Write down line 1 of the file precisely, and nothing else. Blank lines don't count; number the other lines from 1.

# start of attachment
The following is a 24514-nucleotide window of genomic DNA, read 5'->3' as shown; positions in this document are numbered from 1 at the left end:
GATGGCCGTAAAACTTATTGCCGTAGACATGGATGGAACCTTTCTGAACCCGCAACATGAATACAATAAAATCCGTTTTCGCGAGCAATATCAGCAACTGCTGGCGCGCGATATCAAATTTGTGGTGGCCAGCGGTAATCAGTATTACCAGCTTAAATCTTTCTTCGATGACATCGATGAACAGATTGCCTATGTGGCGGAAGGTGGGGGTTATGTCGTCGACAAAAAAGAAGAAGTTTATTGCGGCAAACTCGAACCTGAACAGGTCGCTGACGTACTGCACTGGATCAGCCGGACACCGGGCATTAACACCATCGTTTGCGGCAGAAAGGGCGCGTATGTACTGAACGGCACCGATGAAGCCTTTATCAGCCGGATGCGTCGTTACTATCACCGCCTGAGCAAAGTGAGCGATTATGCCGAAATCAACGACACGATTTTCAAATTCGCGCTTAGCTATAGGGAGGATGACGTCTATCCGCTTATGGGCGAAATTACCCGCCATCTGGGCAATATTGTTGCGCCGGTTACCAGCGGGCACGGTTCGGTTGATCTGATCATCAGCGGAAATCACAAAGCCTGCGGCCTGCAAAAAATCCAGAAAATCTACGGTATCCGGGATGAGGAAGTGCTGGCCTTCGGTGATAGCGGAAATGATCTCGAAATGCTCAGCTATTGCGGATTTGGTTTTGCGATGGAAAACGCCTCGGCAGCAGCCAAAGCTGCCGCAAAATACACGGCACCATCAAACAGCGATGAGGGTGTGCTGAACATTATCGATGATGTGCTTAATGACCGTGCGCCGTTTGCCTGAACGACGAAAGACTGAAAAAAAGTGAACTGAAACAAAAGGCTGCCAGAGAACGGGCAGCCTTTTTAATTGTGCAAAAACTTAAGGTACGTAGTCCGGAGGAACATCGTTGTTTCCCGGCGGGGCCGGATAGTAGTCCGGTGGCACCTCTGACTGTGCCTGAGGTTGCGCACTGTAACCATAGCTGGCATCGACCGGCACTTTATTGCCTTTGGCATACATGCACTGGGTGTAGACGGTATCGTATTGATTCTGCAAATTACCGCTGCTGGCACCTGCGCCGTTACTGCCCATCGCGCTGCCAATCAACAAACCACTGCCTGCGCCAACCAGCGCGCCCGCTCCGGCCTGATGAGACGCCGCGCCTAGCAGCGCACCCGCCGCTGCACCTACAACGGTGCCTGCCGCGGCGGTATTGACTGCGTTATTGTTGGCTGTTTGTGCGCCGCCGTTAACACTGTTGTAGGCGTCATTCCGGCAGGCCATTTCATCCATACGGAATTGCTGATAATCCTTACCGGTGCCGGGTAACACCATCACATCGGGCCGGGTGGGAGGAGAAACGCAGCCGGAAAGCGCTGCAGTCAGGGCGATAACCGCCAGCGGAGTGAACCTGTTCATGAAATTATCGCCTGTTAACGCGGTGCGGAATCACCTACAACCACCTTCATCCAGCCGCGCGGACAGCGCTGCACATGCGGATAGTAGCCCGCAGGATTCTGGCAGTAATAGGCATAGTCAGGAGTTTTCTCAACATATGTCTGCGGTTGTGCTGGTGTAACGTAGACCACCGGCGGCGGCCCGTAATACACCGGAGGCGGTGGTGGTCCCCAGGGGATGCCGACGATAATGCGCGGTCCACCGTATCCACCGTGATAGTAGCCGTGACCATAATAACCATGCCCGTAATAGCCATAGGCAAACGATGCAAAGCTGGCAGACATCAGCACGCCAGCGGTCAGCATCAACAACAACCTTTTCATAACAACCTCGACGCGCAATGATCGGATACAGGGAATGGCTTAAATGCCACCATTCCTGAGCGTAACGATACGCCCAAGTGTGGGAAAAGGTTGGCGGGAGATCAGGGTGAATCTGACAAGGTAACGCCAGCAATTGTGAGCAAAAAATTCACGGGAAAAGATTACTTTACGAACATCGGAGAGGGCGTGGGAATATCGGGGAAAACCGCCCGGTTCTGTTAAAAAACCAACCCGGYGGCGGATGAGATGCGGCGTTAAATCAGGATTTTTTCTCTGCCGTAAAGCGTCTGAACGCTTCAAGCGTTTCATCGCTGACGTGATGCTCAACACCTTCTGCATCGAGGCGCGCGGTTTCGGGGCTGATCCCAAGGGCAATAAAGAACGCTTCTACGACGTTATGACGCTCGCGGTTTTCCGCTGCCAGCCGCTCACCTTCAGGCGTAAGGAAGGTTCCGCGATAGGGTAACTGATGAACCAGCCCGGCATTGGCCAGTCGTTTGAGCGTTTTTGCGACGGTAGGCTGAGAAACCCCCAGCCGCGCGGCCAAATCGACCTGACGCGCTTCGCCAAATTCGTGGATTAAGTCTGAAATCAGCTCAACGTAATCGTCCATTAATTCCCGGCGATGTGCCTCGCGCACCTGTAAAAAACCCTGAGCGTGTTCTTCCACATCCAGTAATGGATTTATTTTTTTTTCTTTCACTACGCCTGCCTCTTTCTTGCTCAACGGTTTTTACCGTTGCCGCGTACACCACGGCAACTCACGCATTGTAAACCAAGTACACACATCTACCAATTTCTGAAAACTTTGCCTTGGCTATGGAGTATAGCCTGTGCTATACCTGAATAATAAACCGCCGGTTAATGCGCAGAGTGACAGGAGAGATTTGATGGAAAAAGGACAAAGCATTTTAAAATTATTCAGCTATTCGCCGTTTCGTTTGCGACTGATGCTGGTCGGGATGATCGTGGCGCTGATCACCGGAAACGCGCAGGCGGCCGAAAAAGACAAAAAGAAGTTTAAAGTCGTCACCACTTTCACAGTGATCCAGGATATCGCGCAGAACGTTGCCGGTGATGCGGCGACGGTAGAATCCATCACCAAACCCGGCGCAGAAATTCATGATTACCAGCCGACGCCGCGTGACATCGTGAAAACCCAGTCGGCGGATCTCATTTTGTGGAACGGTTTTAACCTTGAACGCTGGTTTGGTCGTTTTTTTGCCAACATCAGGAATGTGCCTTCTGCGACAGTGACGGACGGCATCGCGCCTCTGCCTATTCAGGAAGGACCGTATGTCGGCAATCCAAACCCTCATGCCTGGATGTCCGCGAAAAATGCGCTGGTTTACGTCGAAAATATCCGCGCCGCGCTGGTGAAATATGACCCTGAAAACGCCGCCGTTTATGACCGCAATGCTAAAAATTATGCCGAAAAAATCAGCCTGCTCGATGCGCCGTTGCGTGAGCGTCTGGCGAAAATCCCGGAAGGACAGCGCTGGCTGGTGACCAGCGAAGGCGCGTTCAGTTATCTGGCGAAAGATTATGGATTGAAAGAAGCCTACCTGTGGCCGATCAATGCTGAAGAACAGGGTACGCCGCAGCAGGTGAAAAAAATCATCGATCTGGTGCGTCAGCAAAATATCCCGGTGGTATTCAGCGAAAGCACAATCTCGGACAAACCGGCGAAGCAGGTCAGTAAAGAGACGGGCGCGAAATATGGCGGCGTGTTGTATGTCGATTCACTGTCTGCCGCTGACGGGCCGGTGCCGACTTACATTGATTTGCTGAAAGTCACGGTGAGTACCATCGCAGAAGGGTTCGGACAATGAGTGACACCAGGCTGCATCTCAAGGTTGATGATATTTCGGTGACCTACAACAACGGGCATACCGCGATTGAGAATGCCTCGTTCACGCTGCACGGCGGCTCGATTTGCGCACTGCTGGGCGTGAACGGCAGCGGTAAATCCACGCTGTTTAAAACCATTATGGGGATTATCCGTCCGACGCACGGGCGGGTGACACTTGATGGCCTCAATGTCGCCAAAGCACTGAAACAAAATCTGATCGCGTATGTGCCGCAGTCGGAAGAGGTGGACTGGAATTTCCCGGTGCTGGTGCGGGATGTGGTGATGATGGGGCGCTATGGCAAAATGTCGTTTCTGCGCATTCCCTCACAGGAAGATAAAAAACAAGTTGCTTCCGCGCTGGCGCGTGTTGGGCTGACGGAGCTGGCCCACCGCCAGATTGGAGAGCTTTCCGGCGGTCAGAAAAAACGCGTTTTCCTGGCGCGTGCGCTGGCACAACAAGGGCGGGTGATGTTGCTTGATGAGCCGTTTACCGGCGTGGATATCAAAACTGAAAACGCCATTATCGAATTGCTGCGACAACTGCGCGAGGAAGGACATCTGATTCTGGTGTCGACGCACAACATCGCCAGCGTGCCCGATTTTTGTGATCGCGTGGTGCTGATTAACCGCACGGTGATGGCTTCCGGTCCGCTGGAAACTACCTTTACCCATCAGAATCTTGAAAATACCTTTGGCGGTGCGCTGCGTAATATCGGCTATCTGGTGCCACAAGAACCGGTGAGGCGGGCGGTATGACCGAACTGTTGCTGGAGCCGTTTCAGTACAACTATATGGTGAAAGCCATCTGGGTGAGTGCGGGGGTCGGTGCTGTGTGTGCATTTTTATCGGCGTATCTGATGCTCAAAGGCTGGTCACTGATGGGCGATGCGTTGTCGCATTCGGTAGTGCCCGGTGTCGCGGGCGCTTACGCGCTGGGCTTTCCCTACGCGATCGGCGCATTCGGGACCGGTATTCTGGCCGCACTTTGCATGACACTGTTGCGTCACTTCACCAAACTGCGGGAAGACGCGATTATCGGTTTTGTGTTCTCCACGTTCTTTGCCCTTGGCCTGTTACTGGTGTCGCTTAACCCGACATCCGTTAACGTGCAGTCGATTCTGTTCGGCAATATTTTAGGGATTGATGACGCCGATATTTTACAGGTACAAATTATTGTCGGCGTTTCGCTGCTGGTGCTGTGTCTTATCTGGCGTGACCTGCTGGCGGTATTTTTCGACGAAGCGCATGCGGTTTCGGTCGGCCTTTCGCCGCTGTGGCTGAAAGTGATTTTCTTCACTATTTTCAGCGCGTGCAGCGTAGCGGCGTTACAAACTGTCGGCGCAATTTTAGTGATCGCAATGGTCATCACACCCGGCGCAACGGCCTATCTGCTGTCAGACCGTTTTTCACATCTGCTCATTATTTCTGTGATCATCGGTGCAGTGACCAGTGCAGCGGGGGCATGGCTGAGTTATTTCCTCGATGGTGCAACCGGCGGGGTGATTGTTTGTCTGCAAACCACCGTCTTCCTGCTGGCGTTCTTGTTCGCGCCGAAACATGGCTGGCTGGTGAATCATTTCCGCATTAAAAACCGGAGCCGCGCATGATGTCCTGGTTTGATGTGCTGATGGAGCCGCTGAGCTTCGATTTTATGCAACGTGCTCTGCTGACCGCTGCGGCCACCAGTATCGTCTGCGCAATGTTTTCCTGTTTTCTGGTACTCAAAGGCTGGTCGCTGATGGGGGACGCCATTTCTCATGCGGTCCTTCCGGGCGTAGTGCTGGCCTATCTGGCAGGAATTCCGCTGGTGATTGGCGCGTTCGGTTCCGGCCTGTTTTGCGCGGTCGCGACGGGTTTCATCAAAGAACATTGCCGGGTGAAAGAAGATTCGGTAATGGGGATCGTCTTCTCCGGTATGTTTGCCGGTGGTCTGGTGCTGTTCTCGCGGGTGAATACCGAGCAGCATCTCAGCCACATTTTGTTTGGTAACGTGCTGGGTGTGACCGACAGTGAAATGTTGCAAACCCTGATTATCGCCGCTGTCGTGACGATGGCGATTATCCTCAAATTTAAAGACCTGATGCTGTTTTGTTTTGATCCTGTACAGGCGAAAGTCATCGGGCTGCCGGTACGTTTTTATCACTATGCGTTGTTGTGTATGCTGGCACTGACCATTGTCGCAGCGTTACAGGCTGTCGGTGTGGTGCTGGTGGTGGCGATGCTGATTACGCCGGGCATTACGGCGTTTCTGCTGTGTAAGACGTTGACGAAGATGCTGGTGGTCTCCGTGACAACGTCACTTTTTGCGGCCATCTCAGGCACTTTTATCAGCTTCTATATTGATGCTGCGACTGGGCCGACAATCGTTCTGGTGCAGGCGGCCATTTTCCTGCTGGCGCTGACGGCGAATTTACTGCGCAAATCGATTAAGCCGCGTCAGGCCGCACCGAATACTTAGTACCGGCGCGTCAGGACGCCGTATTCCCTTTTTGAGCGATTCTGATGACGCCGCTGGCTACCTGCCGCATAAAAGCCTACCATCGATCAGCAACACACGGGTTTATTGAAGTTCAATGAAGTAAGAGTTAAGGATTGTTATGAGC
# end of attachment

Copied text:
The following is a 24514-nucleotide window of genomic DNA, read 5'->3' as shown; positions in this document are numbered from 1 at the left end: